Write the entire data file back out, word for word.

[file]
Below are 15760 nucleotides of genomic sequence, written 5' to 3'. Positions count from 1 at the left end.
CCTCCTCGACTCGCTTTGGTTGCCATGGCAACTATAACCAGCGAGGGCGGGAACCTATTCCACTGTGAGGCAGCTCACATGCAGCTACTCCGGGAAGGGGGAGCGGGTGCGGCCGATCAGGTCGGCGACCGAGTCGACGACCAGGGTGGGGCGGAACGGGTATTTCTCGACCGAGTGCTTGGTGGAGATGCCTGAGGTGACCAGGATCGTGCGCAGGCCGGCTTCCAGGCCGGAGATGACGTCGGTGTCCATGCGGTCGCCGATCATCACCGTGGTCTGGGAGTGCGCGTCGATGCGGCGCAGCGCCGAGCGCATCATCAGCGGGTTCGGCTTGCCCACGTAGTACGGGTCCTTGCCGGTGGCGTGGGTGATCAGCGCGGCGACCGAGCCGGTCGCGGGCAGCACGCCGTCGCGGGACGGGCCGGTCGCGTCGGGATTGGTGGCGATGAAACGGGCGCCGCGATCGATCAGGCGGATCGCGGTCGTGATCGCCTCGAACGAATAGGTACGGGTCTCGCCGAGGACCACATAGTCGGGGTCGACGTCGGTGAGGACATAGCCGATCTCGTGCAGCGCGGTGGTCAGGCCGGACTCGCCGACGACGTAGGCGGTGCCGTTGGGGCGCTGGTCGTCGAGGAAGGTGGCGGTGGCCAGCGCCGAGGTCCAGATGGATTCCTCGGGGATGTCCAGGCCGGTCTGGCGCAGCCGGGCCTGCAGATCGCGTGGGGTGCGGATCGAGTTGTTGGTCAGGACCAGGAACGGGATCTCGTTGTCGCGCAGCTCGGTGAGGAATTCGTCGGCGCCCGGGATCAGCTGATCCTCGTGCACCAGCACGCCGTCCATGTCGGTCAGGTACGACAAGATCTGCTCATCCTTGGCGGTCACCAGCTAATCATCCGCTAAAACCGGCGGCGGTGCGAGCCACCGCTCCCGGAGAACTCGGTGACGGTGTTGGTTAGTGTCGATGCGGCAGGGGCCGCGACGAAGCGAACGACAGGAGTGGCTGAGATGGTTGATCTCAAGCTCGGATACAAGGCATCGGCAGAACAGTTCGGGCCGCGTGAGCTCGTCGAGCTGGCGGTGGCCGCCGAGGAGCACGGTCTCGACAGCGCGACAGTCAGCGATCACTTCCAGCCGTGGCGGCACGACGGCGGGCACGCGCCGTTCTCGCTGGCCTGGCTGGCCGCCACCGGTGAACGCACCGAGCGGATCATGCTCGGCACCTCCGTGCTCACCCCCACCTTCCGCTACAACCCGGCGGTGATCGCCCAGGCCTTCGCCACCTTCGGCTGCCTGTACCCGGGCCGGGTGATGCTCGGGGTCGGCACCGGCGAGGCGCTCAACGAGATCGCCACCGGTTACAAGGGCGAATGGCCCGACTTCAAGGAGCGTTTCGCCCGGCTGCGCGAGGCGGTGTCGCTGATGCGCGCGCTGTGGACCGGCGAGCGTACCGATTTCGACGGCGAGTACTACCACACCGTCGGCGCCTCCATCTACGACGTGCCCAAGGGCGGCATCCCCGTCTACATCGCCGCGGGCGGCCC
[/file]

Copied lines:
Below are 15760 nucleotides of genomic sequence, written 5' to 3'. Positions count from 1 at the left end.
CCTCCTCGACTCGCTTTGGTTGCCATGGCAACTATAACCAGCGAGGGCGGGAACCTATTCCACTGTGAGGCAGCTCACATGCAGCTACTCCGGGAAGGGGGAGCGGGTGCGGCCGATCAGGTCGGCGACCGAGTCGACGACCAGGGTGGGGCGGAACGGGTATTTCTCGACCGAGTGCTTGGTGGAGATGCCTGAGGTGACCAGGATCGTGCGCAGGCCGGCTTCCAGGCCGGAGATGACGTCGGTGTCCATGCGGTCGCCGATCATCACCGTGGTCTGGGAGTGCGCGTCGATGCGGCGCAGCGCCGAGCGCATCATCAGCGGGTTCGGCTTGCCCACGTAGTACGGGTCCTTGCCGGTGGCGTGGGTGATCAGCGCGGCGACCGAGCCGGTCGCGGGCAGCACGCCGTCGCGGGACGGGCCGGTCGCGTCGGGATTGGTGGCGATGAAACGGGCGCCGCGATCGATCAGGCGGATCGCGGTCGTGATCGCCTCGAACGAATAGGTACGGGTCTCGCCGAGGACCACATAGTCGGGGTCGACGTCGGTGAGGACATAGCCGATCTCGTGCAGCGCGGTGGTCAGGCCGGACTCGCCGACGACGTAGGCGGTGCCGTTGGGGCGCTGGTCGTCGAGGAAGGTGGCGGTGGCCAGCGCCGAGGTCCAGATGGATTCCTCGGGGATGTCCAGGCCGGTCTGGCGCAGCCGGGCCTGCAGATCGCGTGGGGTGCGGATCGAGTTGTTGGTCAGGACCAGGAACGGGATCTCGTTGTCGCGCAGCTCGGTGAGGAATTCGTCGGCGCCCGGGATCAGCTGATCCTCGTGCACCAGCACGCCGTCCATGTCGGTCAGGTACGACAAGATCTGCTCATCCTTGGCGGTCACCAGCTAATCATCCGCTAAAACCGGCGGCGGTGCGAGCCACCGCTCCCGGAGAACTCGGTGACGGTGTTGGTTAGTGTCGATGCGGCAGGGGCCGCGACGAAGCGAACGACAGGAGTGGCTGAGATGGTTGATCTCAAGCTCGGATACAAGGCATCGGCAGAACAGTTCGGGCCGCGTGAGCTCGTCGAGCTGGCGGTGGCCGCCGAGGAGCACGGTCTCGACAGCGCGACAGTCAGCGATCACTTCCAGCCGTGGCGGCACGACGGCGGGCACGCGCCGTTCTCGCTGGCCTGGCTGGCCGCCACCGGTGAACGCACCGAGCGGATCATGCTCGGCACCTCCGTGCTCACCCCCACCTTCCGCTACAACCCGGCGGTGATCGCCCAGGCCTTCGCCACCTTCGGCTGCCTGTACCCGGGCCGGGTGATGCTCGGGGTCGGCACCGGCGAGGCGCTCAACGAGATCGCCACCGGTTACAAGGGCGAATGGCCCGACTTCAAGGAGCGTTTCGCCCGGCTGCGCGAGGCGGTGTCGCTGATGCGCGCGCTGTGGACCGGCGAGCGTACCGATTTCGACGGCGAGTACTACCACACCGTCGGCGCCTCCATCTACGACGTGCCCAAGGGCGGCATCCCCGTCTACATCGCCGCGGGCGGCCC